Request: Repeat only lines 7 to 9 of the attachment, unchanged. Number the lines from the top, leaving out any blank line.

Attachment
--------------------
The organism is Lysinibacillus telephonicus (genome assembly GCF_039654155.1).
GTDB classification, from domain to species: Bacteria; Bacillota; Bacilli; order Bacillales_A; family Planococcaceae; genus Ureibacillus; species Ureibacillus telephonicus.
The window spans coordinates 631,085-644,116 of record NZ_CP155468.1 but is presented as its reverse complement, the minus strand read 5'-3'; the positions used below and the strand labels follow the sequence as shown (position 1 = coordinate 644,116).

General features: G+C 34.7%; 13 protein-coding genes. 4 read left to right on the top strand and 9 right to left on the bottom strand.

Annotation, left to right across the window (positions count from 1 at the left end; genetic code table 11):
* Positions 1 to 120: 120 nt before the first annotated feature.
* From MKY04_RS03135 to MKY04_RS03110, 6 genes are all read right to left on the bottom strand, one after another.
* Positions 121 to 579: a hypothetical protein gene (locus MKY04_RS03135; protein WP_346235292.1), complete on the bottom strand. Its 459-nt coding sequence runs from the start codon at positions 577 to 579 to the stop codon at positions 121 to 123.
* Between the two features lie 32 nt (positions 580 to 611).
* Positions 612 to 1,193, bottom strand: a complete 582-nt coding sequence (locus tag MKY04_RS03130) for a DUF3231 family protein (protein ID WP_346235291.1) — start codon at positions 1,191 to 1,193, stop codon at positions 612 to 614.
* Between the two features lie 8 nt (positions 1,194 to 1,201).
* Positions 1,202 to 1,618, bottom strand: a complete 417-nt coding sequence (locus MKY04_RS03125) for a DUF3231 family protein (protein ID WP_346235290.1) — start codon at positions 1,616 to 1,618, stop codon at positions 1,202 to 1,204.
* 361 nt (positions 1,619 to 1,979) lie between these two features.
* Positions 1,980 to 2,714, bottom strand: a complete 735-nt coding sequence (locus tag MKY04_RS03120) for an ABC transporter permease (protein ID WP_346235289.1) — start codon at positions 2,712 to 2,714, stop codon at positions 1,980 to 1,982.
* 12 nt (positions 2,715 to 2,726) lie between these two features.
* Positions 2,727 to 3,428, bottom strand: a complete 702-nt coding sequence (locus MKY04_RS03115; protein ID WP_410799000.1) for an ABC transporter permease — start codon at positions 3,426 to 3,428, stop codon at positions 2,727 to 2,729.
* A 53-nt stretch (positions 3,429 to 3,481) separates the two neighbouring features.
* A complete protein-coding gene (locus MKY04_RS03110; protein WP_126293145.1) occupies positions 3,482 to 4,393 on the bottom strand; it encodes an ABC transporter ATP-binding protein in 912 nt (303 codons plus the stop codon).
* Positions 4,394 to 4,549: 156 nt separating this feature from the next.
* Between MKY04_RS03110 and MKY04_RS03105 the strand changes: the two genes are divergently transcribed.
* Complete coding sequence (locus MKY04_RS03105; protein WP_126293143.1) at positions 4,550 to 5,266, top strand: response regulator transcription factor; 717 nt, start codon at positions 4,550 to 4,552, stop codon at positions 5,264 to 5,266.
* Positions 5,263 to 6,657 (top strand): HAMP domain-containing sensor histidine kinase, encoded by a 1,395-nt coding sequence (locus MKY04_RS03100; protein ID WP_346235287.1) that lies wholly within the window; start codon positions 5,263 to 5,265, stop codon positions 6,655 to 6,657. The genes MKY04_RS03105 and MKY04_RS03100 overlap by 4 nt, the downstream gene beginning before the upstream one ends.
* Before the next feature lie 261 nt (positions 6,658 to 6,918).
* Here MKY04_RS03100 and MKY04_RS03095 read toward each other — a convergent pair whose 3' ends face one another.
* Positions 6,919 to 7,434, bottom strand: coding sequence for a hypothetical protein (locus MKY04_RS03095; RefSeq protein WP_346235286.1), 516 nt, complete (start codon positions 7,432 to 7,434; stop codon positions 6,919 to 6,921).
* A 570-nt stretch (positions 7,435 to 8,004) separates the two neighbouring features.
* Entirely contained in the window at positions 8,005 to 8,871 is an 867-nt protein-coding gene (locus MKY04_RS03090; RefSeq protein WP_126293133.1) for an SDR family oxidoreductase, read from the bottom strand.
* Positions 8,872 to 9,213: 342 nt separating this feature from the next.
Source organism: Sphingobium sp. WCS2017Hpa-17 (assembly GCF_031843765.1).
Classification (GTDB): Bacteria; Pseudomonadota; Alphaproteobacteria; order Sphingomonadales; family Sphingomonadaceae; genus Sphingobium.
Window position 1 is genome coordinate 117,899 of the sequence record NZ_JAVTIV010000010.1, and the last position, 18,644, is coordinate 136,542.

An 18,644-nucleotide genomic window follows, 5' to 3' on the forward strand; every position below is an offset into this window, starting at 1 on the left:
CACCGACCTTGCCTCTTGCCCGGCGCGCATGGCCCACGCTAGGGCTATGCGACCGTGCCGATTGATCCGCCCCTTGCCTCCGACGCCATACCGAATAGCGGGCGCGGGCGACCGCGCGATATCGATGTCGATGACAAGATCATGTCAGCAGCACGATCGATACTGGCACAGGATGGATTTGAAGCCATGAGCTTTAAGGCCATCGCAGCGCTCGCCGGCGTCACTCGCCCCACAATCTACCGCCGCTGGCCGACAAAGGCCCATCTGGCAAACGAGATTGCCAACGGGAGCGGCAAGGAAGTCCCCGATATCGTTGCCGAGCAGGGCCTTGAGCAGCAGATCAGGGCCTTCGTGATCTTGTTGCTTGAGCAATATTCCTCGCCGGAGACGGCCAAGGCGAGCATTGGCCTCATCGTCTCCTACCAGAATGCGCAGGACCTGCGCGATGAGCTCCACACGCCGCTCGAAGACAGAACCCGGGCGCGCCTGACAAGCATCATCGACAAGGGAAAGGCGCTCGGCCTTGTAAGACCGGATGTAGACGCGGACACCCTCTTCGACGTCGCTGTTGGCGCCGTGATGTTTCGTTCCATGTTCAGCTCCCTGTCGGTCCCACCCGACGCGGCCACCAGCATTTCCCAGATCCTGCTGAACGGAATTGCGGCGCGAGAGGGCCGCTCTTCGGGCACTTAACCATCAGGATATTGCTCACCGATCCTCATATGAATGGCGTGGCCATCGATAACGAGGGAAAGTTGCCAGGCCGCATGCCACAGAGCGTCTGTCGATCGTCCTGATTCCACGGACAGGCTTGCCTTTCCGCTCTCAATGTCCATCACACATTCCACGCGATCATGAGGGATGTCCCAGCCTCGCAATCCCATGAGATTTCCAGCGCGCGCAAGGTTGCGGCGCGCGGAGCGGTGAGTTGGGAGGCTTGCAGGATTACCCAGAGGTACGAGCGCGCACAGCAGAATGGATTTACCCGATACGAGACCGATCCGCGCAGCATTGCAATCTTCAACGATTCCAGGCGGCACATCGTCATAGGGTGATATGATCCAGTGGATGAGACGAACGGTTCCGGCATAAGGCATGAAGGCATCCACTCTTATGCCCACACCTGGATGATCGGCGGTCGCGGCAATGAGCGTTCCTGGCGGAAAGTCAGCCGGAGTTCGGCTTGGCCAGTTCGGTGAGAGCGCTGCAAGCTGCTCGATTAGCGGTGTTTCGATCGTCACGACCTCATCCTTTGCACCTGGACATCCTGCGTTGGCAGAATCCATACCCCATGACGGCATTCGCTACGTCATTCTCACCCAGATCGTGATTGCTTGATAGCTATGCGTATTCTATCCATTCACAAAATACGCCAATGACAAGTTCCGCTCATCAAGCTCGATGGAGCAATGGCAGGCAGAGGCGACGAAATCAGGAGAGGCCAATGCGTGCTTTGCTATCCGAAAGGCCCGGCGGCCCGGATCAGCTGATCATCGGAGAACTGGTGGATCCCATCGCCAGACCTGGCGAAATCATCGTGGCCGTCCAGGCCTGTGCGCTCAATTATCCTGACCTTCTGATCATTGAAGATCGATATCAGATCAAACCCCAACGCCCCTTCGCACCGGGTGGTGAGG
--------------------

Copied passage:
* From MKY04_RS03135 to MKY04_RS03110, 6 genes are all read right to left on the bottom strand, one after another.
* Positions 121 to 579: a hypothetical protein gene (locus MKY04_RS03135; protein WP_346235292.1), complete on the bottom strand. Its 459-nt coding sequence runs from the start codon at positions 577 to 579 to the stop codon at positions 121 to 123.
* Between the two features lie 32 nt (positions 580 to 611).